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The World is at our feet, says Irish hockey ace Ayeisha McFerran

 

By John Flack

Former Randalstown and Pegasus goalkeeper Ayeisha McFerran expects to be kept on her toes as Ireland chase their dream of competing in a World Cup for the first time since 1994.

That's something she was used to in her younger days when she spent nine years as a keen and talented exponent of Irish dancing - something she believes has helped her establish herself as the girls in green's No.1 keeper, strange though the connection may seem.

The 21-year-old Larne woman will shortly commence the third year of a hockey scholarship at the University of Louisville and was due to fly out with the rest of the Irish squad today for the World League 3 tournament in Johannesburg, which doubles up as a qualifier for next year's World Cup in London.

"I took my Irish dancing very seriously, competing in festivals throughout the country, and I think that's what helped me with my quick feet which is an important aspect of hockey goalkeeping," explained the sports studies scholar.

"I've been told I run very much on my toes now because of it but in the end I had to finish dancing to try and narrow down what I wanted to do and that fortunately ended up being hockey."

McFerran also believes the top-class goalkeeping tuition she receives in Kentucky has been instrumental in making her the player she is today.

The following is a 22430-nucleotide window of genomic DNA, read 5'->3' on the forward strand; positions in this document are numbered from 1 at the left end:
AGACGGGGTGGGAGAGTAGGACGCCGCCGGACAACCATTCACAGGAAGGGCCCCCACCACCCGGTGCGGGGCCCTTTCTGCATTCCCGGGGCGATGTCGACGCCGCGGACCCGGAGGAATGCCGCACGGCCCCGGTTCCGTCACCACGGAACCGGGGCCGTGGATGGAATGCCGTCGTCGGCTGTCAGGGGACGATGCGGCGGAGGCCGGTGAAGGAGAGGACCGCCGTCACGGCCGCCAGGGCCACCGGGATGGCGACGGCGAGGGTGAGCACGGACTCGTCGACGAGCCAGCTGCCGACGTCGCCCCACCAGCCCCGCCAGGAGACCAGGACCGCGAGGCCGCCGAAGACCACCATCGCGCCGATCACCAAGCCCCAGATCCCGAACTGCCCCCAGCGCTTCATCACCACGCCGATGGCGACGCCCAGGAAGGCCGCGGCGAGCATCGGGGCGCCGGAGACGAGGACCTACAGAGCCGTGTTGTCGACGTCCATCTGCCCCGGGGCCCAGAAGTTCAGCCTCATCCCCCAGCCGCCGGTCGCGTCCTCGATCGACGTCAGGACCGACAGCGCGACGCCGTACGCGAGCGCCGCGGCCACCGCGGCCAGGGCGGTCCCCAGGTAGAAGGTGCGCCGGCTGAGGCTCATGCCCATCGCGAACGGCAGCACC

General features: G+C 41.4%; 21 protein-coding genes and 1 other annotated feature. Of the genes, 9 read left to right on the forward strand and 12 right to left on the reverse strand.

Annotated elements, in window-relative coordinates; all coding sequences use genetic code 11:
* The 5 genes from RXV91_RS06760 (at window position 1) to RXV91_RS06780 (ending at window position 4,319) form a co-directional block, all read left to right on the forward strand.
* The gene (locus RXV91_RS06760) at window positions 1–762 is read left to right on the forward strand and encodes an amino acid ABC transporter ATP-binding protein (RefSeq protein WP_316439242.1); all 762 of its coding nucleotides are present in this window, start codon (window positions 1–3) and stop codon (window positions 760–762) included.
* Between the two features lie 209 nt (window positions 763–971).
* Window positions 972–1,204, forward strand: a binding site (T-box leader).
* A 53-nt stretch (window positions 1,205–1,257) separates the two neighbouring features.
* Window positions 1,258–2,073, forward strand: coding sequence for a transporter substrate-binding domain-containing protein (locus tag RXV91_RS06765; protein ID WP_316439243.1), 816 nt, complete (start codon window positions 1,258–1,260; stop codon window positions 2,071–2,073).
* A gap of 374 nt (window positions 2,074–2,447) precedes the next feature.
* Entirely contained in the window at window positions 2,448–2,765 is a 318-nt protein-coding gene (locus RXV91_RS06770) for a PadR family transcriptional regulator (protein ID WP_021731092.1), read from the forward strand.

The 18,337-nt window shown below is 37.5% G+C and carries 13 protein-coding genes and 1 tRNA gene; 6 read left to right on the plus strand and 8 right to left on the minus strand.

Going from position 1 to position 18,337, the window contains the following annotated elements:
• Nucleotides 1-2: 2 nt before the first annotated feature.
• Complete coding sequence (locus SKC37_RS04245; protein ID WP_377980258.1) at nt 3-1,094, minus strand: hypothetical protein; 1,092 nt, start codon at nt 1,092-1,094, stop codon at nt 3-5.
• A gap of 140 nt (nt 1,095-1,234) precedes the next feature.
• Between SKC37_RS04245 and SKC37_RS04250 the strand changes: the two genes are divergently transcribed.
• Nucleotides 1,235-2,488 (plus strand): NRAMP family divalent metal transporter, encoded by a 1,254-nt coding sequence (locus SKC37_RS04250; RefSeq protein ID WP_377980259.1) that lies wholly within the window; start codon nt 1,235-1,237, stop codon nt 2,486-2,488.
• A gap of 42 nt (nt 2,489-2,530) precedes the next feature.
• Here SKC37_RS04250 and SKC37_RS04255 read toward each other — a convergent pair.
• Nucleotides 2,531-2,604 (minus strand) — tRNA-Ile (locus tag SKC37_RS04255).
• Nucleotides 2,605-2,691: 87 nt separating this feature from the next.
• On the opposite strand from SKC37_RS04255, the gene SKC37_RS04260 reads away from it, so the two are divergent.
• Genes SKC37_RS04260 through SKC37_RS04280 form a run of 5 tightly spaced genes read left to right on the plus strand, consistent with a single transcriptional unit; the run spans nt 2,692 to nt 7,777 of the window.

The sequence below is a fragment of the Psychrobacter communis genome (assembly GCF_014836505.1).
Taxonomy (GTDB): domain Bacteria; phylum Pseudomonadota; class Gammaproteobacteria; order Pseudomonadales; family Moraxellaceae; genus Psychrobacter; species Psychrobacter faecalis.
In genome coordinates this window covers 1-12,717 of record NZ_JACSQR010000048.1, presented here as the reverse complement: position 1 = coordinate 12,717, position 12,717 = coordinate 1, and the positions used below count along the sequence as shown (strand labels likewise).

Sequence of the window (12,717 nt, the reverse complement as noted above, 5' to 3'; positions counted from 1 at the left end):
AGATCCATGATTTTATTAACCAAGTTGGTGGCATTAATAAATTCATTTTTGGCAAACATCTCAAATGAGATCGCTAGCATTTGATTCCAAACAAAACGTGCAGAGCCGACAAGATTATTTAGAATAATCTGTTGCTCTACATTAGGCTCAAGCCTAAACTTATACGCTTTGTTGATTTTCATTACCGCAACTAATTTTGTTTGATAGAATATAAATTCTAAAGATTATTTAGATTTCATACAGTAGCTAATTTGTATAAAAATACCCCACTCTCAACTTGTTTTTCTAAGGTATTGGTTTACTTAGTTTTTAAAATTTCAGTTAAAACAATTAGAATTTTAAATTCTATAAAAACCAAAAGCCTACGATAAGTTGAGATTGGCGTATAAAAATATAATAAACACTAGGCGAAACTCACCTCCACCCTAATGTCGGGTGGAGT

The Louisville head coach, Justine Sowry, kept goal for Australia 128 times and was a World Cup winner in 1994 and 1998. She also competed in two Olympic Games.

"Justine has so much knowledge and different points of views compared to coaches in Ireland, so it can be refreshing to hear her at times," McFerran said.

"In the United States, we are treated like professional athletes but that means training as one too.

"My week is pretty hectic before I add academics or anything else in and I normally would have five training sessions with the team, which would start at 7am and last about three hours.

"We would also have two games every weekend, normally a Friday and Sunday, and between all this I would normally fit in at least two conditioning sessions, but going to America was the best decision I have ever made."

McFerran believes Ireland have a great chance of making it to the World Cup as they prepare to face Japan, Germany, Poland and England, needing to finish a modest fourth in their pool for starters if they are to be in with a chance of progressing from the qualifier, which runs from July 8-23.

"We have proven over the past 18 months that we are able to compete with the top teams in the world and achieve positive results by outplaying them," said the 58-times capped keeper (left).

"We have such a good vibe throughout the group and believe we are capable of achieving our dream, so it all begins with us as a collective."

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